Yesterday marked an important day for Portsmouth, the Royal Navy and our defence industry when I announced a new £270m contract to upgrade the Spearfish heavyweight torpedo on our submarines.
This is part of our commitment to giving our Armed Forces the best equipment to help keep Britain safe.
Spearfish is already a cutting edge torpedo, allowing our submarines to protect Britain’s interests both underwater and on the surface.
These upgrades will make the Spearfish more effective, fully digitising its systems and boosting performance through new fibre optics.
Investment in cutting-edge kit like this is only possible because we have put the defence budget back on an even keel, establishing a 10-year £164bn equipment plan to invest in everything from carrier strike capability to air-transport fleets.
This announcement isn’t just about the capability of the Royal Navy or our Armed Forces.
It is about the capability of a city. As the first minister for Portsmouth I know how proud this city is of its naval history, home to the Royal Navy’s oldest base and one of the world’s oldest dry docks. Seventy years ago, this city was the departure point for those units that landed on Sword Beach in Normandy and turned the tide against Nazi tyranny.
Today, Portsmouth remains critical to the Royal Navy. Almost two-thirds of our surface ships, including the Type 45 destroyers and 7 Type 23 frigates are based here.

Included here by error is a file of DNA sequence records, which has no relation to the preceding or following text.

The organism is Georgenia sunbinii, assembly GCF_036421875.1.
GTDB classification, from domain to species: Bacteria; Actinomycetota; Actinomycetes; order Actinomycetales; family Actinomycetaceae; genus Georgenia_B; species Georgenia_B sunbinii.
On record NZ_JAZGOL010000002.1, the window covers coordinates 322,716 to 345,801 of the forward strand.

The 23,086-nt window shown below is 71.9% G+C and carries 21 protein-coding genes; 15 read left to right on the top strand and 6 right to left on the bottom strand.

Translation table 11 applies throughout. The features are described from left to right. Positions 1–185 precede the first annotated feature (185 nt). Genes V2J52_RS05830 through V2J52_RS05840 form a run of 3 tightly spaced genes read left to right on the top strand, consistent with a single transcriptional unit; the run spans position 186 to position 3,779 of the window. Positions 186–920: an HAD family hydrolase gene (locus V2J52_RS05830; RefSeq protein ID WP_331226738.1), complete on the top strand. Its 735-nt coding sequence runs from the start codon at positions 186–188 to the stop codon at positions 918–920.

The new Spearfish contract reinforces our commitment to Portsmouth creating and sustaining 100 jobs in the city and hundreds more in the supply chain across the country.
It will also sustain BAE’s torpedo manufacturing capability in Broad Oak for another decade.
On its own, this is good news for the city.
But it follows a raft of investments we have made in Portsmouth: £600m in the naval base; £100m to make the port ready for the Queen Elizabeth carriers; £70m to support and maintain Type 45 Destroyers; and £4m to exploit the huge potential of unmanned vessels.
And, of course, bringing Sir Ben Ainslie’s America’s Cup bid to the Camber.
No-one should be in any doubt about this government’s commitment to ensuring Portsmouth remains a thriving hub of marine excellence.
The one issue I am determined to resolve is the former BAE shipbuilding hall.
I know there is impatience about its future use – I share it.
We have been working hard to find a long term solution.
Thirty-Four companies expressed an interest and we have now shortlisted three final bidders.
We are considering those bids and I intend to make an announcement in January.
We have seen the threats facing us from an unstable world this year grow, and 2015 will bring new dangers with it.
Yet by investing in capability, our Royal Navy, our Armed Forces and in the home of the Royal Navy, we can look forward to the future with pride and confidence.